However, reports from Ellen Nakashima, Karen DeYoung, and Liz Sly in The Washington Post suggested that Yevgeny Prigozhin, a Russian oligarch with close ties to the Kremlin and the supposed backer of the Wagner Group, was in touch with both the Kremlin and Syrian officials before the attack. This has led many to question the level of coordination between the Russian state and the Wagner Group.
To summarize, the Kremlin’s role in the Battle of Khasham, through the Wagner Group, remains controversial and filled with questions. While direct orders from the Kremlin to the Wagner Group cannot be unequivocally proven, the strong circumstantial links suggest a level of state complicity. The use of such groups allows state actors to circumvent traditional military engagement rules, but it also complicates conflict resolution and obscures the true nature of warfare.
Annihilation: The U.S. Response Was Comprehensive And Total
In response to this well-coordinated assault, U.S. forces resorted to an overwhelming display of firepower. The ferocity of the attackers, and the strategic significance of the oil refinery, dictated a response that was unambiguous and lethal. “For four hours, American commandos held back the onslaught, killing hundreds,” Thomas Gibbons-Neff described in his account for The New York Times.
An American soldier quoted in The Warhorse report put it succinctly: “We had been attacked, and we were going to defend ourselves.” Their retaliation was not just a tactical response but also a larger statement of international norms and agreements.
Christoph Reuter of Der Spiegel highlighted the uneasy truth following the battle. Despite the undeniable evidence of heavy casualties among the Russian mercenaries, Moscow kept denying any losses. The curtain of denial added a further layer of complexity to an already intricate situation. Through this lethal dance of power, the Battle of Khasham underscored the high stakes and uncompromising nature of the Syrian conflict.
Official and Unofficial Belligerents At the Battle Of Khasham
The Battle of Khasham, which took place on the night of February 7, 2018, saw the involvement of several nations, both officially and unofficially.
- United States: The U.S. had Special Operations forces in Syria supporting local forces against ISIS. They were the main defense against the attacking forces in Khasham.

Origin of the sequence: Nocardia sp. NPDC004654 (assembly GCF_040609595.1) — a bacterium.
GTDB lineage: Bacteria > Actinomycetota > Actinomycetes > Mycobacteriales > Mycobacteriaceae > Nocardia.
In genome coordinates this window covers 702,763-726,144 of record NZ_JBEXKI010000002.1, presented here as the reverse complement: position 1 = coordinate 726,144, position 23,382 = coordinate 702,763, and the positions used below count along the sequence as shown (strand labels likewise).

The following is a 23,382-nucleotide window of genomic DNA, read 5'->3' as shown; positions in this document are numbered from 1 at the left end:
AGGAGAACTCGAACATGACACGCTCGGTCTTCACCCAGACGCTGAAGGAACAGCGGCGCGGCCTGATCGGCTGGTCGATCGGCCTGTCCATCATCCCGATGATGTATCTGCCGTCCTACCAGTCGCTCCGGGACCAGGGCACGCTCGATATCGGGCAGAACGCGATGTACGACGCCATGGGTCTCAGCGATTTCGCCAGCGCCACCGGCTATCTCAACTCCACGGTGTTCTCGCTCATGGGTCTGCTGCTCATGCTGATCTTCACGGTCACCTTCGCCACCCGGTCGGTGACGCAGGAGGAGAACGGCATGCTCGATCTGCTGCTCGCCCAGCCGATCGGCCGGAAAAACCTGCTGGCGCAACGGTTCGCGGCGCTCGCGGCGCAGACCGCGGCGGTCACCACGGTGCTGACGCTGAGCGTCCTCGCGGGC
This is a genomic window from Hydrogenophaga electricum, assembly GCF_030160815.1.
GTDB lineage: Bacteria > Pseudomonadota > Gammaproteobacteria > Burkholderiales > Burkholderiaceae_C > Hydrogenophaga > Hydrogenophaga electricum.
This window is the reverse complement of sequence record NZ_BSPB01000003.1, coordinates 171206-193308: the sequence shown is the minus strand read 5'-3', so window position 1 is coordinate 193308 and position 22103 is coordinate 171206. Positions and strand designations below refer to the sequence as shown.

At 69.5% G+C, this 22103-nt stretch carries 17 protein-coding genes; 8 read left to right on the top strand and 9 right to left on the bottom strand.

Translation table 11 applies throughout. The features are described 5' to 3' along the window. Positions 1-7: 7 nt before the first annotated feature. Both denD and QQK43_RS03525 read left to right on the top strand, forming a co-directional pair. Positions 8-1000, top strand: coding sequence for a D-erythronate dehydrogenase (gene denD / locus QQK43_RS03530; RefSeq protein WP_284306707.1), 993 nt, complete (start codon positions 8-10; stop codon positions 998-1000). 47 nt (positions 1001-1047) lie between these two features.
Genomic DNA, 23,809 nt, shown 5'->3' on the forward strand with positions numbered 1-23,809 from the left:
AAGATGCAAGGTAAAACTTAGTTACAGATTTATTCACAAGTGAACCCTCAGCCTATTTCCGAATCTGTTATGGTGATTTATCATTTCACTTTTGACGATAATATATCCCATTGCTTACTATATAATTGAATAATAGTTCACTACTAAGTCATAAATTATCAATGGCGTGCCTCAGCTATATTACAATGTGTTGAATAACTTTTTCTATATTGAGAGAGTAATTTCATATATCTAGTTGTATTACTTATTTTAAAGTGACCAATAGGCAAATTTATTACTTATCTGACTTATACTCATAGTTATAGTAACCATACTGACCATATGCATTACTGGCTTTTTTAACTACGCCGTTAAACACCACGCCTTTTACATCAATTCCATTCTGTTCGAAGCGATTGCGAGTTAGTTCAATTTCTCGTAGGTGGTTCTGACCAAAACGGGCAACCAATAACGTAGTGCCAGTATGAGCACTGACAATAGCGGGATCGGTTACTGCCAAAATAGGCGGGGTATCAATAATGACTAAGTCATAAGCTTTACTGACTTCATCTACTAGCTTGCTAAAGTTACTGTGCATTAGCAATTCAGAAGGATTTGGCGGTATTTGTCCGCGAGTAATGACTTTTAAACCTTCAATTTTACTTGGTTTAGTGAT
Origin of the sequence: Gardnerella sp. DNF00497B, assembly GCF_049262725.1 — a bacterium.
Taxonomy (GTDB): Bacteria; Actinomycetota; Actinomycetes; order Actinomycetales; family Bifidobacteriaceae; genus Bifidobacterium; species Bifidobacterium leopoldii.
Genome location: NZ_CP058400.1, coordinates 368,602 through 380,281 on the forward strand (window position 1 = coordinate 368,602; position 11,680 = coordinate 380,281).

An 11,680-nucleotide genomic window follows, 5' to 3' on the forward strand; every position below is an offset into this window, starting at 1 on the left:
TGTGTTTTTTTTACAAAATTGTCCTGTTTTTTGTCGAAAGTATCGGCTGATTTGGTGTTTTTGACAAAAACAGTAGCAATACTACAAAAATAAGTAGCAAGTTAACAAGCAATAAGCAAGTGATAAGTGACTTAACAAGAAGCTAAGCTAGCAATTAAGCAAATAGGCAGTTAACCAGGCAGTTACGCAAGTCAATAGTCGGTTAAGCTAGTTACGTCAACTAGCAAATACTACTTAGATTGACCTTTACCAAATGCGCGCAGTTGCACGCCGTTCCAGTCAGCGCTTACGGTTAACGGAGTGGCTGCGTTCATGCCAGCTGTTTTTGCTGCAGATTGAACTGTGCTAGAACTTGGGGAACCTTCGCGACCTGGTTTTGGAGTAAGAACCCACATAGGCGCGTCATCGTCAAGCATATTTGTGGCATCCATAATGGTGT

- Syria: The U.S. forces were in Syria with the permission of the Syrian Democratic Forces (SDF), a coalition of Kurdish and Arab militias. While the government of Syrian President Bashar al-Assad opposed the U.S. presence, they officially control Khasham.
- Russia: The attackers were largely composed of Russian mercenaries, specifically from the Wagner Group, a private military company with close ties to the Russian government. While Russia has maintained that these forces acted without its knowledge or control, the level of coordination and equipment involved has led many observers to question this assertion.
- Iran: While not directly involved in the battle, Iran is a key supporter of the Assad government and has a vested interest in the outcome of the conflict in Syria.
It’s important to note that the dynamics of the Syrian conflict are highly complex, with multiple local, regional, and global actors involved. Therefore, the list above may not capture every group that had a stake in the events around the Battle of Khasham.
- Gibbons-Neff, Thomas. “How a 4-Hour Battle Between Russian Mercenaries and U.S. Commandos Unfolded in Syria.” The New York Times, 24 May 2018, www.nytimes.com/2018/05/24/world/middleeast/american-commandos-russian-mercenaries-syria.html.
- “Battle of Khasham.” Wikipedia, Wikimedia Foundation, en.wikipedia.org/wiki/Battle_of_Khasham.
- Maurer, Kevin. “Special Forces Soldiers Reveal First Details of Battle With Russian Mercenaries in Syria.” The War Horse, 11 May 2023, thewarhorse.org/special-forces-soldiers-reveal-first-details-of-battle-with-russian-mercenaries-in-syria/.
- Nakashima, Ellen, DeYoung, Karen, and Sly, Liz. “Putin Ally Said to be in Touch with Kremlin, Assad Before His Mercenaries Attacked U.S. Troops.” The Washington Post, 22 Feb 2018, www.washingtonpost.com/world/national-security/putin-ally-said-to-be-in-touch-with-kremlin-assad-before-his-mercenaries-attacked-us-troops/2018/02/22/f4ef050c-1781-11e8-8b08-027a6ccb38eb_story.html.
- Tharoor, Ishaan. “The Battle in Syria That Looms Behind Wagner’s Rebellion.” The Washington Post, 30 June 2023, www.washingtonpost.com/world/2023/06/30/wagner-syria-russia-battle-united-states/.
- Reuter, Christoph. “The Truth About the Russian Deaths in Syria.” Spiegel International, 2 Mar 2018, www.spiegel.de/international/world/american-fury-the-truth-about-the-russian-deaths-in-syria-a-1196074.html.